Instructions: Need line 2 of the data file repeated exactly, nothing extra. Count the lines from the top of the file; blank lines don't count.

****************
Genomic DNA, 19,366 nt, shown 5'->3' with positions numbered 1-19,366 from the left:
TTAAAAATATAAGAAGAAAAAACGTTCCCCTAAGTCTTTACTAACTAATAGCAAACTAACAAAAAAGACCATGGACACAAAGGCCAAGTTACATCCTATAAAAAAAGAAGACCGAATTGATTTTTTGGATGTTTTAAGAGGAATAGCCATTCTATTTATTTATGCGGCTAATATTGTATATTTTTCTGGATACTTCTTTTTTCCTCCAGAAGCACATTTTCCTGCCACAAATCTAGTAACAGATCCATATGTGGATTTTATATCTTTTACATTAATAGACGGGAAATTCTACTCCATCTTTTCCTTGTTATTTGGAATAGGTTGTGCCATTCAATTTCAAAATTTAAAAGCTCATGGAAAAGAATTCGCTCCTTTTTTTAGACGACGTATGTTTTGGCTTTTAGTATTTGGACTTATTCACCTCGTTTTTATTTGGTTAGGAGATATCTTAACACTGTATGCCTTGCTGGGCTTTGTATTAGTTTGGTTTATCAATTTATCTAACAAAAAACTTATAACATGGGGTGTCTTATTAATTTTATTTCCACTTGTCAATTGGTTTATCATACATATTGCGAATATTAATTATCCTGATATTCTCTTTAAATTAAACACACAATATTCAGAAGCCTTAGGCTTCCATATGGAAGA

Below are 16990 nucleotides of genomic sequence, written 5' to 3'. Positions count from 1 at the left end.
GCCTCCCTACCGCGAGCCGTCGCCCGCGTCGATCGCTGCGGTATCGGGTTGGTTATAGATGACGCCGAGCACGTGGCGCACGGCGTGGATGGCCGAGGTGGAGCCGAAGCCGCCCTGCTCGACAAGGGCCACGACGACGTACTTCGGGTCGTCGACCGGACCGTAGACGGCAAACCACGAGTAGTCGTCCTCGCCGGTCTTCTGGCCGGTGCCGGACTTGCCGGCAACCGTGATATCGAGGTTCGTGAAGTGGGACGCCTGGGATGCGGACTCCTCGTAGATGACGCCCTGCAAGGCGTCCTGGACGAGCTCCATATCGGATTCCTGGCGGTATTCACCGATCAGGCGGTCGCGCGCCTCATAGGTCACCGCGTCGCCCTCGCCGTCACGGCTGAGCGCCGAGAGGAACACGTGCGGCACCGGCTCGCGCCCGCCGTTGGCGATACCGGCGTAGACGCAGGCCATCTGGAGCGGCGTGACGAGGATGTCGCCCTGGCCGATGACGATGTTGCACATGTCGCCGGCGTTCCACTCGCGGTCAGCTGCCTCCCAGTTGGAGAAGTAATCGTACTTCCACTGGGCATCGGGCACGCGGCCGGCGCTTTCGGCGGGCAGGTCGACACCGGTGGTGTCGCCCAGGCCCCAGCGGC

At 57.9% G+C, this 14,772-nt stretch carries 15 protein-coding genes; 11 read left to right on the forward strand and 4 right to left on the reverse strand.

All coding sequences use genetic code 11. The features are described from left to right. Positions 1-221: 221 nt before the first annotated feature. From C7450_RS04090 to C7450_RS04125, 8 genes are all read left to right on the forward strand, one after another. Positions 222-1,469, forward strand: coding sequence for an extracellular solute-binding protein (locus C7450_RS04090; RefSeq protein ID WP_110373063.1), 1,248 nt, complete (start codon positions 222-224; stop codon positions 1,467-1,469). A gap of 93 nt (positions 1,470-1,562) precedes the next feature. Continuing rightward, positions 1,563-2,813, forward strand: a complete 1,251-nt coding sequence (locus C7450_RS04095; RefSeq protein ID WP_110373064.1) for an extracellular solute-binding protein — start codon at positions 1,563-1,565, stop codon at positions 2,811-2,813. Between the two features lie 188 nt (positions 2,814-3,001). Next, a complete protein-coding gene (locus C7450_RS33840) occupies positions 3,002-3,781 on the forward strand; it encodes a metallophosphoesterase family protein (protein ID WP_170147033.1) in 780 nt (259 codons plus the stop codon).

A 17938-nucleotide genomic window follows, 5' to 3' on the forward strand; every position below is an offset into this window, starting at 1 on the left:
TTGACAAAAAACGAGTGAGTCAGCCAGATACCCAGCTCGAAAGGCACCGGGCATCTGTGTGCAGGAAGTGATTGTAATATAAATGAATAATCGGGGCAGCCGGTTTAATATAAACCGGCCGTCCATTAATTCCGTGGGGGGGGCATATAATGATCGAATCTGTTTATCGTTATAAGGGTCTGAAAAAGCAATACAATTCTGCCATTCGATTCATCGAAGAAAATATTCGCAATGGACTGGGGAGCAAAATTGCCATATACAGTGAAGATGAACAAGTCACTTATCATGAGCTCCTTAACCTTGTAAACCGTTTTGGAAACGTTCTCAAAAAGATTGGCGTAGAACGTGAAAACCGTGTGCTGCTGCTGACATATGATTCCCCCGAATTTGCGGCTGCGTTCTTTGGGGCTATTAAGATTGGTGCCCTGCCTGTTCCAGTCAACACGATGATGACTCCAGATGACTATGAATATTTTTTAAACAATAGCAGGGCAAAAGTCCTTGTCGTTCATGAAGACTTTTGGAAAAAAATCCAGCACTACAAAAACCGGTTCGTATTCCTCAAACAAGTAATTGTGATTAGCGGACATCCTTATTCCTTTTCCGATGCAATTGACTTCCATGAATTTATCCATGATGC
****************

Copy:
TTAAAAATATAAGAAGAAAAAACGTTCCCCTAAGTCTTTACTAACTAATAGCAAACTAACAAAAAAGACCATGGACACAAAGGCCAAGTTACATCCTATAAAAAAAGAAGACCGAATTGATTTTTTGGATGTTTTAAGAGGAATAGCCATTCTATTTATTTATGCGGCTAATATTGTATATTTTTCTGGATACTTCTTTTTTCCTCCAGAAGCACATTTTCCTGCCACAAATCTAGTAACAGATCCATATGTGGATTTTATATCTTTTACATTAATAGACGGGAAATTCTACTCCATCTTTTCCTTGTTATTTGGAATAGGTTGTGCCATTCAATTTCAAAATTTAAAAGCTCATGGAAAAGAATTCGCTCCTTTTTTTAGACGACGTATGTTTTGGCTTTTAGTATTTGGACTTATTCACCTCGTTTTTATTTGGTTAGGAGATATCTTAACACTGTATGCCTTGCTGGGCTTTGTATTAGTTTGGTTTATCAATTTATCTAACAAAAAACTTATAACATGGGGTGTCTTATTAATTTTATTTCCACTTGTCAATTGGTTTATCATACATATTGCGAATATTAATTATCCTGATATTCTCTTTAAATTAAACACACAATATTCAGAAGCCTTAGGCTTCCATATGGAAGA